DancingBear
09-26-2003, 07:49 AM
Originally posted by airlarry! You have all, especially M. DB, explained very professionally why the relationship between Ei$ner and Job$ couldn't have soured, why the dispute over the TS2 status couldn't have happened. ;) But the rig did fall, people.As DisneyKidds said, I said no such thing. I have merely shown that it was Job$, and not Eisner, who got greedy and wanted to deviate from the contract.

Scoop made a good analogy to sports.

When Sports Star signs a contract and then holds out the next year cause his best friend got more, he looks bad to the fans. But when a good up and coming player averages 35 homers his first two years, a good club will quietly approach said player about keeping him around, especially if he is playing for his dream club.A better analogy would be that up and coming player, contract, after his first very good season, goes to management and says, "I had a good year in 2003, and I'm working on having a good one again this season. So, I want you to let me out of my option year so I can become a free agent sooner and play for the highest bidder.

What were Eisner's options when Job$ wanted to change the deal for TS2?

1--Give Job$ what he wanted, without anything in return. Then he would have been giving up the fifth original feature (Cars) in exchange for TS2, which Disney was already entitled to (if Pixar chose to make it). Then, he would hope that this created tremendous goodwill which would lead to Pixar later agreeing to extending the deal with Disney, at terms less favorable to Pixar than Pixar could get elsewhere. Do you really believe that would have happened? That Job$ wouldn't now be just as aggressive negotiating for the best deal possible for Pixar?

2--Give Job$ what he wanted, and, in exchange, extend the 5 (which would then be really 4) picture deal, on terms somewhat more favorable to Pixar than the original deal.

The first problem with this scenario is there is little evidence that Job$ would have extended the deal----after all, the whole point of having TS2 "count" was to get out of the deal faster.

Second, what sort of extension do you think might have been negotiated? Cars (which Eisner would have just given up) plus 2 more? 3 more?

Lassiter loved Disney. He probably still does.Lasseter isn't calling the shots on the Disney deal, Job$ is. And if Lasseter loves Disney so much, why did he cut them out of the creative process after the TS2 dispute? That wasn't any sort of creative difference, it was just about $$$$$. Seems kind of petty to allow that to carry over to their working relationship.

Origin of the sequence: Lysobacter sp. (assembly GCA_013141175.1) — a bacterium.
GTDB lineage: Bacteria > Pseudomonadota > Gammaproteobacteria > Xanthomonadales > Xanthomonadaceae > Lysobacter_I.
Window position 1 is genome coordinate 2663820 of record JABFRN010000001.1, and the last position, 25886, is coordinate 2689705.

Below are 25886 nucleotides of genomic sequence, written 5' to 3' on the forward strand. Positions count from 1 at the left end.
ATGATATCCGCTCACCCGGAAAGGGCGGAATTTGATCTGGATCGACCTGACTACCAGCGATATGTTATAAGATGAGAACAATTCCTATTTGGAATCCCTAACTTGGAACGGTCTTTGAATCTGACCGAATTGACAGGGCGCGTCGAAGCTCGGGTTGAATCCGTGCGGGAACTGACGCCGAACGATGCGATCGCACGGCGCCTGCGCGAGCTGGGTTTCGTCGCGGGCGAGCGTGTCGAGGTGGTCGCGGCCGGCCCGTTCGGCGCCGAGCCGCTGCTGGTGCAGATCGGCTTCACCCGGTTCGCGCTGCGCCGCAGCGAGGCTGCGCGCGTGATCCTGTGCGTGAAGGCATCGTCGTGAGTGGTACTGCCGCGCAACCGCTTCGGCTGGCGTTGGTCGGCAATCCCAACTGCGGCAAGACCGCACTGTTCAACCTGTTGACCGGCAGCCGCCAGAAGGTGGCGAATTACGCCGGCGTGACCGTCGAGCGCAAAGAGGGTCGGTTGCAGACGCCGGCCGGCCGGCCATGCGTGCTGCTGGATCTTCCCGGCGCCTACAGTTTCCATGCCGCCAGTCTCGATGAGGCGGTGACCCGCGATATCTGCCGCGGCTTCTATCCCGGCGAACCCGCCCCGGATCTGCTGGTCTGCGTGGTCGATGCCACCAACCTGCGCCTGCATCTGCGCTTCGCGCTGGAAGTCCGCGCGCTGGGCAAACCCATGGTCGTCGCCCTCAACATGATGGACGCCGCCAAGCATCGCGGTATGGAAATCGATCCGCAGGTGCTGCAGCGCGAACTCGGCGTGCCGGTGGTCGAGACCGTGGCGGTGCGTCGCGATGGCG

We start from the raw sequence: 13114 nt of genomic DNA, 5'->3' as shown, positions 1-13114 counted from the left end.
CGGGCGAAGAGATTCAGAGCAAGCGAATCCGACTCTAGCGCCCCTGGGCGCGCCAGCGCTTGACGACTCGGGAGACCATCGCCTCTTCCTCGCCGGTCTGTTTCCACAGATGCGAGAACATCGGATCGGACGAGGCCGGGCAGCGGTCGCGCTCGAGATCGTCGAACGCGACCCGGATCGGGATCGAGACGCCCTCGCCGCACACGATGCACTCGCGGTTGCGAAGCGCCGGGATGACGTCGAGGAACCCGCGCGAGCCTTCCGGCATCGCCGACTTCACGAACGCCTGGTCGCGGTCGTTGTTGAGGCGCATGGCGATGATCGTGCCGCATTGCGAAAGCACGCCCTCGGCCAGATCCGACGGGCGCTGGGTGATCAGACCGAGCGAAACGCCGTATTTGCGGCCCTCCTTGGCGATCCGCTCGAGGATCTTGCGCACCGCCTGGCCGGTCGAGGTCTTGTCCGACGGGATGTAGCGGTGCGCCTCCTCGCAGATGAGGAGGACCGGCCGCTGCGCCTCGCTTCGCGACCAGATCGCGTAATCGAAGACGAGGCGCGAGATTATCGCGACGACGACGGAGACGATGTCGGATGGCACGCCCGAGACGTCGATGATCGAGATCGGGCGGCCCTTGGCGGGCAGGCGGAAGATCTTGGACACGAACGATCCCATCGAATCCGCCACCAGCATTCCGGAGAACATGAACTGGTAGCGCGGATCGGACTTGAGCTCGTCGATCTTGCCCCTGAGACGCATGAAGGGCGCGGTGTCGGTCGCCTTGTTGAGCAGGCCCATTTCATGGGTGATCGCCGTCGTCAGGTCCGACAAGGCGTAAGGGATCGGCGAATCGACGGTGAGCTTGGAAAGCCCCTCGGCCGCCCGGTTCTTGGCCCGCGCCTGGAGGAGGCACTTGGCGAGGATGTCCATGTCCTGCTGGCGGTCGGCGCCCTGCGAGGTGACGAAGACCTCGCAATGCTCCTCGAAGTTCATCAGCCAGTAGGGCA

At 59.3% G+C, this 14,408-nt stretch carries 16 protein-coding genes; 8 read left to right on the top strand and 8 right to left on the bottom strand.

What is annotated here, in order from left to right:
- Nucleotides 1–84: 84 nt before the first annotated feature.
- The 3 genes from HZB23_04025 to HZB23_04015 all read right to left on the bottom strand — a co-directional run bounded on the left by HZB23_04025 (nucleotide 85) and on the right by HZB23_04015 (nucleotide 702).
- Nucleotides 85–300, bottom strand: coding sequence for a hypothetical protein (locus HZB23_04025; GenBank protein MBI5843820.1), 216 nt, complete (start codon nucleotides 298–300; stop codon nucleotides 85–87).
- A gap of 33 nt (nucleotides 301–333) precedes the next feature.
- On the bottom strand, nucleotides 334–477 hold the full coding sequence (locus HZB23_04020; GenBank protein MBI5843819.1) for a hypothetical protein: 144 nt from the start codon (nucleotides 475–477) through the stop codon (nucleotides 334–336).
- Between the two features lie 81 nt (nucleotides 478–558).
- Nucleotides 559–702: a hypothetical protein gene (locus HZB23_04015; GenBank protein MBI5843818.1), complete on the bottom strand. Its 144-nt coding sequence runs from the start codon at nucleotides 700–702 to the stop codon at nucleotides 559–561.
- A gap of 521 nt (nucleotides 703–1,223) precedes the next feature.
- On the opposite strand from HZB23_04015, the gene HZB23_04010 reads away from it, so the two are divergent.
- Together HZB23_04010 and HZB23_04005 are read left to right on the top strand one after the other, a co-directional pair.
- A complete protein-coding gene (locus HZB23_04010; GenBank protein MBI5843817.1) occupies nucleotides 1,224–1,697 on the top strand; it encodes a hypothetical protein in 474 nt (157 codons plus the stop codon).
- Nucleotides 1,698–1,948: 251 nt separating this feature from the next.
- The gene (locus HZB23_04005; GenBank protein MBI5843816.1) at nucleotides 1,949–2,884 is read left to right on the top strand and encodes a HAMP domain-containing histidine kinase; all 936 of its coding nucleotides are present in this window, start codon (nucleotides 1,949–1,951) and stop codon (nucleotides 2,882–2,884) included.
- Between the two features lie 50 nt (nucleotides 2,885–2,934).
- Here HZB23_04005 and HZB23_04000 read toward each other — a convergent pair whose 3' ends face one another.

Ei$ner made the gamble, not Pixar. He gambled that Pixar needed Disney more than Disney needs Pixar.

Anybody still think Ei$ner was right?Does Disney need Pixar at any price?

If you do, I've got tickets to "Atlantis: The Broadway Show" I could sell you real cheap. ;)Hey! Thanks for reminding me of yet another successful Eisner brainchild! We hadn't mentioned the incredible successes of Disney's venture into live musicals!

crusader
09-26-2003, 07:59 AM
Mr. Kidds -

Unfortunately, I don't think Disney was ever intended to be, or should have been put in the postion to be, a well oiled machine that should be run from a control room. Disney needed to continue to be about innovation, to be on the forefront of change in the industry, to be a leader...........and I'm not sure ME was equipped for that in the long term.

The well oiled machine analogy wasn't meant to imply anyone besides the CEO (and a second "creator" type Chief Operating Officer) sit back and manage the control room. In order for it to be running smooth and efficiently there have to be those within the company who possess the innovation and creative drive to fuel it. That doesn't mean simply maintaining the status quo, it means sustaining positioning as the industry leader by continually moving forward with new ideas.

ME can be equipped to run this but not without that equal at his side and not without relinquishing the micro-management style he is purported to exercize. Trust and ability are key (not to mention cash to afford skill and talent in imagineering and entertainment production)

DancingBear
09-26-2003, 08:00 AM
Originally posted by Another Voice